Displacement Characteristics of Nitrogen Flooding vs. Methane Flooding in Volatile Oil Reservoirs
- D.M. Boersma (Delft U. of Technology) | J. Hagoort (Delft U. of Technology)
- Document ID
- Society of Petroleum Engineers
- SPE Reservoir Engineering
- Publication Date
- November 1994
- Document Type
- Journal Paper
- 261 - 265
- 1994. Society of Petroleum Engineers
- 4.6 Natural Gas, 5.2 Reservoir Fluid Dynamics, 5.5 Reservoir Simulation, 5.2.2 Fluid Modeling, Equations of State, 5.4.2 Gas Injection Methods, 5.2.1 Phase Behavior and PVT Measurements
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A comparative study has been carried out of methane and nitrogen injectioninto a volatile oil reservoir.
The study is based on the analysis of the phase behaviour, compositionalreservoir phase behaviour, compositional reservoir simulations and slim tubeexperiments. The main conclusions of the study are:
1. The minimum miscibility pressure for nitrogen and methane injection intovolatile oil reservoirs is the same. This means that, under idealdispersion-free conditions, the microscopic displacement efficiency for bothprocesses, at pressures above the MMP, is 100 percent.
2. Under non-ideal conditions, displacements above the MMP can not achievemultiple contact-miscibility. Methane injection shows a better displacementefficiency than nitrogen. This is because of the more favourable phasebehaviour characteristics of methane-oil systems.
3. The concept of minimum multiple-contact miscibility pressure has littlepractical value as a screening parameter for EOR processes.
High-pressure natural gas injection could be an attractive EOR process fordeep, high-pressure, volatile oil reservoirs, as found, for example, in theNorth-Sea area. The displacement of volatile oils by natural gas is usuallymiscible or near-miscible, which results in excellent microscopic sweepefficiencies. Natural gas, however, is not always available in sufficientquantities. Even if it is, it is usually committed for sales gas, particularlyin areas with an extensive natural gas market.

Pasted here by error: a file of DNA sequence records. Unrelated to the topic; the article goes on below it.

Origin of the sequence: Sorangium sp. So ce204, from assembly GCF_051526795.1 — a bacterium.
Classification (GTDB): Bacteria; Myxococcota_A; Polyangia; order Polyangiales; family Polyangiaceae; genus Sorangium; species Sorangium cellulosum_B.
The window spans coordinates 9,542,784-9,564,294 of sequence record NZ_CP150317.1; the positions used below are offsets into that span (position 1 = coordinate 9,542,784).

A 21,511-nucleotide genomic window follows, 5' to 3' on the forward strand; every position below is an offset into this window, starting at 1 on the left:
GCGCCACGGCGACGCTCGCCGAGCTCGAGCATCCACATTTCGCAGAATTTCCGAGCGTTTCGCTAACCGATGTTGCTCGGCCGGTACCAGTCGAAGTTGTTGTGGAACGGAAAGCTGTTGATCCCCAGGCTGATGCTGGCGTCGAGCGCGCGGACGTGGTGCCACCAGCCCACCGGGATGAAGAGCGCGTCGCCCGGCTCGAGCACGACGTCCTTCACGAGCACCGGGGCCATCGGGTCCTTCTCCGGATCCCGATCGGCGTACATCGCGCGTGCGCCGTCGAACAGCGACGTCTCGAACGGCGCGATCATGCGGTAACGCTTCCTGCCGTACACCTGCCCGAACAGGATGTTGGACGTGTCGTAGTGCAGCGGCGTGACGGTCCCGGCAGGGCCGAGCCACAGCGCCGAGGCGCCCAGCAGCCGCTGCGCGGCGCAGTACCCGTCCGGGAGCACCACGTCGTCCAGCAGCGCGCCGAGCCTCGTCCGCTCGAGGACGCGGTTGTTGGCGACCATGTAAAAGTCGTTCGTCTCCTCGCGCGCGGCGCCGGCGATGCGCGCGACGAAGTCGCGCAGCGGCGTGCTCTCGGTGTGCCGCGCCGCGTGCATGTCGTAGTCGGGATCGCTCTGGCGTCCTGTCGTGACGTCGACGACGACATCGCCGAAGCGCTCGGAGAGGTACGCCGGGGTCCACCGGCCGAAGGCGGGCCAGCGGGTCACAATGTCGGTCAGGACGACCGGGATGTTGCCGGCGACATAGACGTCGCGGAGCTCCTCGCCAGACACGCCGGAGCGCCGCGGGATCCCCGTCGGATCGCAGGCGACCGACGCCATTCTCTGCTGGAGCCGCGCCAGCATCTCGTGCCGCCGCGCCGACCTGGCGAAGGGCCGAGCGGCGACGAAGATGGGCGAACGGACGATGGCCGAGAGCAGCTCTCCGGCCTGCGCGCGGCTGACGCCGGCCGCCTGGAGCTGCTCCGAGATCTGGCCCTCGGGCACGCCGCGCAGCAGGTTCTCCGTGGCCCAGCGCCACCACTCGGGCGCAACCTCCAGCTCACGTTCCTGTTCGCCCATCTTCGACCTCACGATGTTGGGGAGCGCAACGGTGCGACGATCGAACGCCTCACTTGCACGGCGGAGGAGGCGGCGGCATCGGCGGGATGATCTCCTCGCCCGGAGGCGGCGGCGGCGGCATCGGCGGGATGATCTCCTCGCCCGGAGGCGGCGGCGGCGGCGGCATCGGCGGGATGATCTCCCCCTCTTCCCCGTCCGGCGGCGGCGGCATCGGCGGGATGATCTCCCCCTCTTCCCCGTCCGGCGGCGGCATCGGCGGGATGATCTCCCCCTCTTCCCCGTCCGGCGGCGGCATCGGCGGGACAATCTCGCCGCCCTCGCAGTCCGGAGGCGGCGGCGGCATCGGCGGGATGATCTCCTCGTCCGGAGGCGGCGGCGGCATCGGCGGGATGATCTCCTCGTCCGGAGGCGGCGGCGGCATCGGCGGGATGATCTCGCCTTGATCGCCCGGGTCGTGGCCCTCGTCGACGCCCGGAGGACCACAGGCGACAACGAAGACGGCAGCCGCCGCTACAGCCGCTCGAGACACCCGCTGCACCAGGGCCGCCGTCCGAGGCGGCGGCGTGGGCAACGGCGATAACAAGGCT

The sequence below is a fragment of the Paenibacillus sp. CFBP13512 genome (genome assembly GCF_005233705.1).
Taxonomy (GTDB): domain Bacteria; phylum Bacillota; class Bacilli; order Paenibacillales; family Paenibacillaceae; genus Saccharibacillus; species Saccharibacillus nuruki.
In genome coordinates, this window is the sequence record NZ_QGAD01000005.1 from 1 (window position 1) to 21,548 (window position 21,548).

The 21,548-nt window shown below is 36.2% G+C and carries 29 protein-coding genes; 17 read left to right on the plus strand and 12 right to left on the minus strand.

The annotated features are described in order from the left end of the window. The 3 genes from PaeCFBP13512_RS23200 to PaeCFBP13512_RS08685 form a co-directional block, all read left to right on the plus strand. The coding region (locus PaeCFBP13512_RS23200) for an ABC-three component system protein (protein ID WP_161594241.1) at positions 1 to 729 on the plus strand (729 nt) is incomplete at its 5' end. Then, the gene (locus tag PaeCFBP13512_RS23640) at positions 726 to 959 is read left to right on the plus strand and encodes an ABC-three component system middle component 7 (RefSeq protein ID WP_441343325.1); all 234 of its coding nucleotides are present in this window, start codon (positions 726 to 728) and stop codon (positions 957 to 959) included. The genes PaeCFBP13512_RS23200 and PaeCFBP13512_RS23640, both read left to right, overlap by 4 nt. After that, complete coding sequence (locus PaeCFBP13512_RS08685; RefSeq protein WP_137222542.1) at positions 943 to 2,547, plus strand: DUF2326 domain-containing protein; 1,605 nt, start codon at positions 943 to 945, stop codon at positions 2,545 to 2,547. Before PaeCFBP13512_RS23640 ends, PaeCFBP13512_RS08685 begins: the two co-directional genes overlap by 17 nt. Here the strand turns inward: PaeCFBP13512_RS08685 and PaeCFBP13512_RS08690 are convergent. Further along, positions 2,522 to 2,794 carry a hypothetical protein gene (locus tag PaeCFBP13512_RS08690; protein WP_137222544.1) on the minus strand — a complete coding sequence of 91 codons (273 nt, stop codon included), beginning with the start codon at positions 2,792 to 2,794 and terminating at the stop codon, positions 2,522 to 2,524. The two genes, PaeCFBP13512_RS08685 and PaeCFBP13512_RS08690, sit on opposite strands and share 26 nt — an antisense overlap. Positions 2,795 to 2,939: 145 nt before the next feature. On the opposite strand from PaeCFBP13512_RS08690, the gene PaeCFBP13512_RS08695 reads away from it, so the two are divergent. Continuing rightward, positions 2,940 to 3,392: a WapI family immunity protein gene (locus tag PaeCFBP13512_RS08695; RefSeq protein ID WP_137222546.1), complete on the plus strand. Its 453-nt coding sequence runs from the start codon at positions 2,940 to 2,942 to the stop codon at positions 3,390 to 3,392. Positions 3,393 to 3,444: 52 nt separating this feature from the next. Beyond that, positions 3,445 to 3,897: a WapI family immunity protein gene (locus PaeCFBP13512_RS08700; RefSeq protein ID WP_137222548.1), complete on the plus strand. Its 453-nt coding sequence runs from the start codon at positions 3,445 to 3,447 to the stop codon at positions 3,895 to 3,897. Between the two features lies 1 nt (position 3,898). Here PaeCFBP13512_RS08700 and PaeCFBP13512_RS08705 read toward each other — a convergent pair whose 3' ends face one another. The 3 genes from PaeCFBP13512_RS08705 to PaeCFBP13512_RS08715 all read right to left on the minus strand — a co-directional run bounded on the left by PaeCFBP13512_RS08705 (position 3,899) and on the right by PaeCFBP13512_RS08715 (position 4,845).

An often proposed alternative to natural gas injection is nitrogeninjection. Nitrogen can be made available at virtually any location atrelatively low costs. The phase behaviour of nitrogen-volatile oil systems,however. is quite different from that of natural gas-volatile oil systems. Forexample, nitrogen becomes miscible with volatile oils at much higher pressuresthan natural gas. The question is, therefore, how good an alternative nitrogeninjection really is.
In this paper we present the results of a comparative study of nitrogenversus methane injection into volatile oil reservoirs. In this study we haverestricted ourselves to the effect of phase behaviour on the displacementefficiency. As a prototype oil we have used a simple synthetic three-componentoil consisting of methane, butane and tetradecane, with properties very similarto a real volatile oil. properties very similar to a real volatile oil. As forthe reservoir conditions, we have assumed typical North-Sea conditions.
The study is based on the analysis of the phase behaviour of oil-injectiongas systems with phase behaviour of oil-injection gas systems with anequation-of-state (EOS) program, slim tube experiments and compositionalreservoir simulations. The results of this study may find application in thescreening of EOR processes, particularly high-pressure gas injection, and inparticularly high-pressure gas injection, and in the design and interpretationof high pressure gas injection projects.
The prototype oil
The prototype oil we have created is a simple three-component oil made up ofthe pure components methane, butane and tetradecane, representing the light,intermediate and heavy fractions of a real oil. The mole fractions of thesecomponents have been chosen such that the bubblepoint pressure and gas/oilratio (GOR) of the synthetic mixture are representative of a typical volatileoil under North Sea conditions.
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